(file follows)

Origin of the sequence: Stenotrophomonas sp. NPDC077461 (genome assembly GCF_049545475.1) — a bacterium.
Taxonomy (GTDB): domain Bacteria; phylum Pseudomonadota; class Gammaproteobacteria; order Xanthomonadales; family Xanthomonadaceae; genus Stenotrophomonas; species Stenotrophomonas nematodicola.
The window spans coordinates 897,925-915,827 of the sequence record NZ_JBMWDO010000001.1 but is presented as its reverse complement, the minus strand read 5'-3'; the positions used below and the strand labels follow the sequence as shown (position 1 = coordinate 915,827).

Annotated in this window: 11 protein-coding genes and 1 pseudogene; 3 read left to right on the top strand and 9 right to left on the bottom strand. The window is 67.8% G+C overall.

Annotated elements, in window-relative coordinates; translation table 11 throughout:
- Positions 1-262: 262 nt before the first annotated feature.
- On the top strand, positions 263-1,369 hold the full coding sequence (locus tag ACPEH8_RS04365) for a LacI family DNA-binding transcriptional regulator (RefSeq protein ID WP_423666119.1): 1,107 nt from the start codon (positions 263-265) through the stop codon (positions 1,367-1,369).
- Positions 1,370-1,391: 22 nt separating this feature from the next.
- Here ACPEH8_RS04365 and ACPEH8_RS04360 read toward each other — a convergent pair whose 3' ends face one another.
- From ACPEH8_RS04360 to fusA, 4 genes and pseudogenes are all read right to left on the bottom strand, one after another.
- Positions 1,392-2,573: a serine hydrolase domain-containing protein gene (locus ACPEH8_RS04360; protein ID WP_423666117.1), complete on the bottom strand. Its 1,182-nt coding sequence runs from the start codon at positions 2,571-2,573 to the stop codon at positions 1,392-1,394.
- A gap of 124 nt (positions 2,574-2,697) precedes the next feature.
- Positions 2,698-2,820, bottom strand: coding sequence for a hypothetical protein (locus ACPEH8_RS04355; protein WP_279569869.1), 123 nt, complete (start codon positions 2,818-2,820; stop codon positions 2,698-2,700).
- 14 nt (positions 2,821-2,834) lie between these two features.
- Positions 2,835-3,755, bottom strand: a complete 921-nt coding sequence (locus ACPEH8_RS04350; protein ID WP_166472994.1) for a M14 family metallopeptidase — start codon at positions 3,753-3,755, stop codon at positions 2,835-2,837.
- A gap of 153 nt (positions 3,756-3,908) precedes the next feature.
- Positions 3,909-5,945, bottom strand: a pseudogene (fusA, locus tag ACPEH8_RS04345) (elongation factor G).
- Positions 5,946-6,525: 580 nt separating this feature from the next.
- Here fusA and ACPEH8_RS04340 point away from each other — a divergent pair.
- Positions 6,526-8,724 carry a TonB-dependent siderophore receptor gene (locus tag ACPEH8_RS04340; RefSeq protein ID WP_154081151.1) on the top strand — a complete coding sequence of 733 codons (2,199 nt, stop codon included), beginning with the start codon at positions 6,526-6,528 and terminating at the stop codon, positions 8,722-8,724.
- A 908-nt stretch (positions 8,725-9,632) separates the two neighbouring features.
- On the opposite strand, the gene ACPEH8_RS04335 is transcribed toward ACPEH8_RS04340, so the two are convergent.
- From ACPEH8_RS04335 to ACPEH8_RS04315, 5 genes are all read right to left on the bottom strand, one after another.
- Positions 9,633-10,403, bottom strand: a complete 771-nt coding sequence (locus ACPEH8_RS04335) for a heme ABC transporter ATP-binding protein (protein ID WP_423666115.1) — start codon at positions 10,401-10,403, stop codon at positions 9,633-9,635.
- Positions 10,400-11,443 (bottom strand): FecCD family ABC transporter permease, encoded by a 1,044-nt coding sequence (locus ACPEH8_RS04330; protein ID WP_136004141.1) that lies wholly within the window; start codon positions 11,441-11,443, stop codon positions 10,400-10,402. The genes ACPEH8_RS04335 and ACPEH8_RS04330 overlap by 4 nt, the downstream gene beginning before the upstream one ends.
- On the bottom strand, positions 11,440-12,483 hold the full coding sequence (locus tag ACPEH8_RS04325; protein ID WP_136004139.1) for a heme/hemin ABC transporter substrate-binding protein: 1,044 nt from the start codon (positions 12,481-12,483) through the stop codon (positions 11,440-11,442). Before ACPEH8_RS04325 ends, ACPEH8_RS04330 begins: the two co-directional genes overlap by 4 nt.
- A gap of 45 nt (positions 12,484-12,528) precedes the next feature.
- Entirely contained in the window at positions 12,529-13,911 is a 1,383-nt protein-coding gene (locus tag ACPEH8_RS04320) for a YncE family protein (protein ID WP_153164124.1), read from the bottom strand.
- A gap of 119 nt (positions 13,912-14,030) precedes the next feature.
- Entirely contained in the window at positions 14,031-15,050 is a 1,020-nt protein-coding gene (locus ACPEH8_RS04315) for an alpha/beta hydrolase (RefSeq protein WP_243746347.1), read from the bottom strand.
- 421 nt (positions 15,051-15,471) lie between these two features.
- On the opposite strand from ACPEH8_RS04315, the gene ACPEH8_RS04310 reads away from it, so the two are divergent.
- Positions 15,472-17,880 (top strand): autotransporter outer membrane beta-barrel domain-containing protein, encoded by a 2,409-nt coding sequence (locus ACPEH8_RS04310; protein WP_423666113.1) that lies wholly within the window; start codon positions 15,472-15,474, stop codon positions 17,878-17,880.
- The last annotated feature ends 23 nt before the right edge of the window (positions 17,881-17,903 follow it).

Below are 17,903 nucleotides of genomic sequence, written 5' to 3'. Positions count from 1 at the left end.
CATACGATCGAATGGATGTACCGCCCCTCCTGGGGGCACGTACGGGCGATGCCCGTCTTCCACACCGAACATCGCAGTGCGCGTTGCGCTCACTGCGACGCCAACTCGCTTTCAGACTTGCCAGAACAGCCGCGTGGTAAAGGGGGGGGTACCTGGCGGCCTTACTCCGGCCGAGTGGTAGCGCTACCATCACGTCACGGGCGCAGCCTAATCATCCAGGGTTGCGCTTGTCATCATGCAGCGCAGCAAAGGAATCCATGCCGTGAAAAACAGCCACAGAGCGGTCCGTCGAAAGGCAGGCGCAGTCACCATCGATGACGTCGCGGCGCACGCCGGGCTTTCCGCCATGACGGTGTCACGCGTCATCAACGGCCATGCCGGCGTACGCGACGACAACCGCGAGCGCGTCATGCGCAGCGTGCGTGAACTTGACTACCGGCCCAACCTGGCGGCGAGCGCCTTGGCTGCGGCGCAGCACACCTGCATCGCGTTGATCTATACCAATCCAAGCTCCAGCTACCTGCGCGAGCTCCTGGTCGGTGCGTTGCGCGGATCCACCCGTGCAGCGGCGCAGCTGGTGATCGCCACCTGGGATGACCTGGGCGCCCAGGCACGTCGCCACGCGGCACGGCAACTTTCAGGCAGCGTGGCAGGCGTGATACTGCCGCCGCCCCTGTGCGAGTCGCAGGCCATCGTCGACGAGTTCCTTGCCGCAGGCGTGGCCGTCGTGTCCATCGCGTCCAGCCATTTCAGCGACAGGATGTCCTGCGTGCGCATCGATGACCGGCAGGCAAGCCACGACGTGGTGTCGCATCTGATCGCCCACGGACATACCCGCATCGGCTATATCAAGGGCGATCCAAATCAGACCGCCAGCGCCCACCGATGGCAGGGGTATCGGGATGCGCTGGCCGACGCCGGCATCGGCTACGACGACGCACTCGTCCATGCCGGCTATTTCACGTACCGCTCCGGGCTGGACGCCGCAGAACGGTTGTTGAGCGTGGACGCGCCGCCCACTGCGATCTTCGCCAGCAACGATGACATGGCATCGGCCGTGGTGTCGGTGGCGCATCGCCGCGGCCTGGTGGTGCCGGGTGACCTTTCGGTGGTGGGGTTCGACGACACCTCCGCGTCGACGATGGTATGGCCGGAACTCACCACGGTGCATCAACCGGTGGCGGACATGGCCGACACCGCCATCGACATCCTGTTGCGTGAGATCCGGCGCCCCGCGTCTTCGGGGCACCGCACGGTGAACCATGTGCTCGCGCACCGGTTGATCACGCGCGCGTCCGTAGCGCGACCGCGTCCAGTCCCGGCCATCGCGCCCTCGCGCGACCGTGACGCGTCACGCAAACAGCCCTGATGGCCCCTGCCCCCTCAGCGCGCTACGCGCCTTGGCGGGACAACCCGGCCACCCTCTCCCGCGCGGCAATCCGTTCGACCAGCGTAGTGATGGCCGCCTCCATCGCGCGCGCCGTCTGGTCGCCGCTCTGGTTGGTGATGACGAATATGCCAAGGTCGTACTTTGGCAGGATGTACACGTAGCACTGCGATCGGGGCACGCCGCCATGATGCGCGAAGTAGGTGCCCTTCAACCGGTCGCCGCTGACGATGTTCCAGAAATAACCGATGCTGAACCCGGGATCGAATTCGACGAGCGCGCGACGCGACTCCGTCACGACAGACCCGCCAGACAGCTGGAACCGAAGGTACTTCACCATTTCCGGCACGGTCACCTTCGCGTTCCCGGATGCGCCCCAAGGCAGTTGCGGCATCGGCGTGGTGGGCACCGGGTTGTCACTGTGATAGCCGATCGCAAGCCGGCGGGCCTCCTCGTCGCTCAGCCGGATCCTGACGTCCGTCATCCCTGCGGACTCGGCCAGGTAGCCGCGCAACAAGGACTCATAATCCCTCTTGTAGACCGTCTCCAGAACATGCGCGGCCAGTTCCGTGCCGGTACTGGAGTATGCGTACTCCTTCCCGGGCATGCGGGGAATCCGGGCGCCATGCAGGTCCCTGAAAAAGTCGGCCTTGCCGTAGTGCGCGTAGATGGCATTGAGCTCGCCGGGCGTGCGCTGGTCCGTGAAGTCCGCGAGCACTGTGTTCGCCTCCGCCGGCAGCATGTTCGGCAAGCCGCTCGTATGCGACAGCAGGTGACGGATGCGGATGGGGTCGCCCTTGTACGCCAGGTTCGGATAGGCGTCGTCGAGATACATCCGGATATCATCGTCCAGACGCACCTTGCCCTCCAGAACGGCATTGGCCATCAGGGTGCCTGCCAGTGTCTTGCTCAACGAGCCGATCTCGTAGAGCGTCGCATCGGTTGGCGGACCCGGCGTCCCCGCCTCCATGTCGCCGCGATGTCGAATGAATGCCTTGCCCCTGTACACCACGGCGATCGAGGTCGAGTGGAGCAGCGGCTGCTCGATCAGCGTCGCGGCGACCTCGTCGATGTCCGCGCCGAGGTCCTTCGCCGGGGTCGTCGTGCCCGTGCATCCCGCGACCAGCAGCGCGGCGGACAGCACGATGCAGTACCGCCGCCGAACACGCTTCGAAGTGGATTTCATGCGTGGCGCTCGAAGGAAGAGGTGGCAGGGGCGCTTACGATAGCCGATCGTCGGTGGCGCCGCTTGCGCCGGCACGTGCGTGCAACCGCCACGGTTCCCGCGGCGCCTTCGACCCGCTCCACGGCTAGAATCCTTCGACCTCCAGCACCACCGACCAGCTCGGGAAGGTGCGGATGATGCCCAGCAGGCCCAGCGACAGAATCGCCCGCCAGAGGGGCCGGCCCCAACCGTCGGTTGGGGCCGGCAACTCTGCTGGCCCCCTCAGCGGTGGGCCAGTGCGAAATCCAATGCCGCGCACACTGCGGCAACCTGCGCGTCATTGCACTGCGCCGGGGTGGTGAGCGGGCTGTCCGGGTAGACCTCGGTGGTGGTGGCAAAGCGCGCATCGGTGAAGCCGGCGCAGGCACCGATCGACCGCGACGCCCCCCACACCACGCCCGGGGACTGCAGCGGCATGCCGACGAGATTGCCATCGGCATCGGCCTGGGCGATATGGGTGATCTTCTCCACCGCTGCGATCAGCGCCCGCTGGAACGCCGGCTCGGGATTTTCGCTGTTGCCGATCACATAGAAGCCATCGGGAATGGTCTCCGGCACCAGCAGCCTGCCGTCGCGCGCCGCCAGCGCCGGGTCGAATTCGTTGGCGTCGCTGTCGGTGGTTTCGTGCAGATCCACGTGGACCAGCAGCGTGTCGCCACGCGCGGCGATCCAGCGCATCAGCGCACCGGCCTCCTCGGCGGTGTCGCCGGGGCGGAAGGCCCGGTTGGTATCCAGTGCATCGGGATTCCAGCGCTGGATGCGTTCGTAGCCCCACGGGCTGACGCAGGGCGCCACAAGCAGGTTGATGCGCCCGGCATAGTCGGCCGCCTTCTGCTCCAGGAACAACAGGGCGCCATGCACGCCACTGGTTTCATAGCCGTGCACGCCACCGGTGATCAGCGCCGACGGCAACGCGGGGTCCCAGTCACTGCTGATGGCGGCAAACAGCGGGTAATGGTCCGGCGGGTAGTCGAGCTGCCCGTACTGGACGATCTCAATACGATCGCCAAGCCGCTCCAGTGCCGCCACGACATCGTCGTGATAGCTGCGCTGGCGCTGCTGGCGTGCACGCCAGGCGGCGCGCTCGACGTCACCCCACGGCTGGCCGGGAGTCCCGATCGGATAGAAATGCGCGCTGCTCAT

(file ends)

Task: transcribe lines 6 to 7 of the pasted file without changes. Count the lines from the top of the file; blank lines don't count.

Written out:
- Positions 1-262: 262 nt before the first annotated feature.
- On the top strand, positions 263-1,369 hold the full coding sequence (locus tag ACPEH8_RS04365) for a LacI family DNA-binding transcriptional regulator (RefSeq protein ID WP_423666119.1): 1,107 nt from the start codon (positions 263-265) through the stop codon (positions 1,367-1,369).